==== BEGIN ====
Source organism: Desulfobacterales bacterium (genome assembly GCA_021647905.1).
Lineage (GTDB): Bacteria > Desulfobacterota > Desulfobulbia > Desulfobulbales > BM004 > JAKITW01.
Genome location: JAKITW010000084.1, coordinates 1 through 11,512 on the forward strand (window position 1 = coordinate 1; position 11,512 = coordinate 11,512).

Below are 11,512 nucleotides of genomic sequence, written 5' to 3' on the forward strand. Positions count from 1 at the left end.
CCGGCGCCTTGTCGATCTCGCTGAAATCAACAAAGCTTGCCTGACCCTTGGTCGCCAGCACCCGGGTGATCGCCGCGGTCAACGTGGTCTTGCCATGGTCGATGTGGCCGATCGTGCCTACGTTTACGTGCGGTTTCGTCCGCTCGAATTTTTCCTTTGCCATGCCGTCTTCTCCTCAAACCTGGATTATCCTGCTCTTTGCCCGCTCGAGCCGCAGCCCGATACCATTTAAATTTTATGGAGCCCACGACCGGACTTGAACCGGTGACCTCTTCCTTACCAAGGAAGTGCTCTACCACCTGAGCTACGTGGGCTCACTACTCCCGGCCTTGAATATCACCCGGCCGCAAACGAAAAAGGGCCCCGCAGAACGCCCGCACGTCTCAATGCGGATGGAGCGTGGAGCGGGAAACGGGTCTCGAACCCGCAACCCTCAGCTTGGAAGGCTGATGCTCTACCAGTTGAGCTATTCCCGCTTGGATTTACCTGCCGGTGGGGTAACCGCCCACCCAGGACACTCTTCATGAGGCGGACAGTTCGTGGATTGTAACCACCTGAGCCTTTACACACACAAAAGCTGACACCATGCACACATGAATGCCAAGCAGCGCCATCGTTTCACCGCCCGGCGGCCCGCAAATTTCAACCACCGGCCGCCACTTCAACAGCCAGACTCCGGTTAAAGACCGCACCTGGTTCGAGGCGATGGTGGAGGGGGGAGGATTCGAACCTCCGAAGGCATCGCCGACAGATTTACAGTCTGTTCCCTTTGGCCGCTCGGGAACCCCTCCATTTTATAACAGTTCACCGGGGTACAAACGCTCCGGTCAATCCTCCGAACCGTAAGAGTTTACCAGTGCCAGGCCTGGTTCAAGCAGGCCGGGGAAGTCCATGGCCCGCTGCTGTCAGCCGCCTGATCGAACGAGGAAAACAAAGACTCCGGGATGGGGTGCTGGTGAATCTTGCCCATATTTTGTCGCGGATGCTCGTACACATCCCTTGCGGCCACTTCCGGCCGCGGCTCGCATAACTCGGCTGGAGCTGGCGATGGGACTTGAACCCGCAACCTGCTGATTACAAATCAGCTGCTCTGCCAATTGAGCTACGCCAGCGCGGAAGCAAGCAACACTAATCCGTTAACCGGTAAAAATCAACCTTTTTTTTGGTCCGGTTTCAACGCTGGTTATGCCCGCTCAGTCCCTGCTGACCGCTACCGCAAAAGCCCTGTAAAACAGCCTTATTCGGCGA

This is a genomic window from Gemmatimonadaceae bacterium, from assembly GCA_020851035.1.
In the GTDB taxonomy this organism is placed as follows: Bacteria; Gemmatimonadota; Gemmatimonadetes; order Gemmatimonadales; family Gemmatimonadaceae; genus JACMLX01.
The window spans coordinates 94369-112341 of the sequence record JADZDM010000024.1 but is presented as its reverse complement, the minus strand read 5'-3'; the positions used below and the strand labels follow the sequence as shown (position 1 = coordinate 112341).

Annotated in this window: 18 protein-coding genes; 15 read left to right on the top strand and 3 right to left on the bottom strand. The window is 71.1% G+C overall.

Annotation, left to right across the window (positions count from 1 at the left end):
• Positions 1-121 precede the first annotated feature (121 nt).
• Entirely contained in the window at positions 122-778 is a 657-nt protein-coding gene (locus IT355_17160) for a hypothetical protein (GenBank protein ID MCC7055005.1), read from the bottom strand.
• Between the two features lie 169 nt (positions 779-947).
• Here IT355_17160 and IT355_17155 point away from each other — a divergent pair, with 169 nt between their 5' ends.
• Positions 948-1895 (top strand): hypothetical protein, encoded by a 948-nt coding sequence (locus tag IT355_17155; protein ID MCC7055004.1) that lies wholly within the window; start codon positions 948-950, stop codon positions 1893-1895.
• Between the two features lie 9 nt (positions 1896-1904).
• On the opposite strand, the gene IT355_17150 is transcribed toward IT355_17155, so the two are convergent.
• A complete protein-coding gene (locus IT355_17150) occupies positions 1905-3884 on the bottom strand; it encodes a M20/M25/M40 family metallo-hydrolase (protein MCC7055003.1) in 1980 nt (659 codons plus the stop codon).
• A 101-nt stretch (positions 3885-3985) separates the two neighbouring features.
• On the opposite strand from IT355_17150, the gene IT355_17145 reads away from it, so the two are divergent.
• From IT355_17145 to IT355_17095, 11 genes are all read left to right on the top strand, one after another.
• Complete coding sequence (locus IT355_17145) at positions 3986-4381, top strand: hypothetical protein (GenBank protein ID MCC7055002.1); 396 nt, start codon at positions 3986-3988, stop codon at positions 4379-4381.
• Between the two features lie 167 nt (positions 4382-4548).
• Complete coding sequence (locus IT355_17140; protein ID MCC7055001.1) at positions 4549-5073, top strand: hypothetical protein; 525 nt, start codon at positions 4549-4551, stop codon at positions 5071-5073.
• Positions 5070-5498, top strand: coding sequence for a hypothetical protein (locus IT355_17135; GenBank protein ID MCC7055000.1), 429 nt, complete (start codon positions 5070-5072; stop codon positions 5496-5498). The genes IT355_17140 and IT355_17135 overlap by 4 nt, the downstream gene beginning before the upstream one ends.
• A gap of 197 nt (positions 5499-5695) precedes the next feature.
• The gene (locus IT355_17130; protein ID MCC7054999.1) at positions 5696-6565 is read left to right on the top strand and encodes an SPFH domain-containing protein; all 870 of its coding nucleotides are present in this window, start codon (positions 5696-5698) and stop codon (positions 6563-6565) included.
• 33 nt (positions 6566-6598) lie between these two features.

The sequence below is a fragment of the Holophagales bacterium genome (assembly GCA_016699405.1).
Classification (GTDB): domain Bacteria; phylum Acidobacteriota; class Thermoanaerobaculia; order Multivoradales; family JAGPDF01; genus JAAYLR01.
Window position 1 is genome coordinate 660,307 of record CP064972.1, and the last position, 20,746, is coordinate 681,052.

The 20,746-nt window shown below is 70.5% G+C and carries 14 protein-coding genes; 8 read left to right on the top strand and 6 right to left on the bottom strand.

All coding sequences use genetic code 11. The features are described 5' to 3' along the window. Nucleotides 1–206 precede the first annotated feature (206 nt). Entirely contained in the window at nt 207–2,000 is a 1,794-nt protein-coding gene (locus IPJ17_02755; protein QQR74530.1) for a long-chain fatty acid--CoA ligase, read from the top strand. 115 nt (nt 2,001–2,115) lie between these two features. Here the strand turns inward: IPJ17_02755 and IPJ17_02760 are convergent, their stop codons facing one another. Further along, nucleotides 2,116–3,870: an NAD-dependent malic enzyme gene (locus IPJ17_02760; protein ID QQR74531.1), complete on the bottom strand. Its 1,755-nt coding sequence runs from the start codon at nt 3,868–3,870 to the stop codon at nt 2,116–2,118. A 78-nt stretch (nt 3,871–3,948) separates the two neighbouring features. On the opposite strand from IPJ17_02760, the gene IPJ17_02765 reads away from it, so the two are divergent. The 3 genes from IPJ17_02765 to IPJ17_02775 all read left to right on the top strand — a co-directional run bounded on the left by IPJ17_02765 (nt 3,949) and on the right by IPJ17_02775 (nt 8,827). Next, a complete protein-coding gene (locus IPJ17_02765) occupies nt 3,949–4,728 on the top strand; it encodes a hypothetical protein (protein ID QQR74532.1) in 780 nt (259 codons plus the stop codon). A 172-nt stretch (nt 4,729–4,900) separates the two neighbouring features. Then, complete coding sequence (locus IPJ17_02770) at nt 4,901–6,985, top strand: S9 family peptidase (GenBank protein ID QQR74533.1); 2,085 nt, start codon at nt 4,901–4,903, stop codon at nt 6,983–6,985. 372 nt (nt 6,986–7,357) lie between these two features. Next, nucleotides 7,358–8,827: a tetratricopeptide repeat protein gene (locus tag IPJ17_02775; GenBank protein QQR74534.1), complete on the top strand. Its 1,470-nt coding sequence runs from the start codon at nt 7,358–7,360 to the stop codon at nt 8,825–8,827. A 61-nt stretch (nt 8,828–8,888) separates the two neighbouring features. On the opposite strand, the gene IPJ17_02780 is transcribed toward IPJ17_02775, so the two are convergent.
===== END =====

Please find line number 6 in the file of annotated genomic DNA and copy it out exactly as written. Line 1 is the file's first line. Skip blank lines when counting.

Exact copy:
This is a genomic window from Gemmatimonadaceae bacterium, from assembly GCA_020851035.1.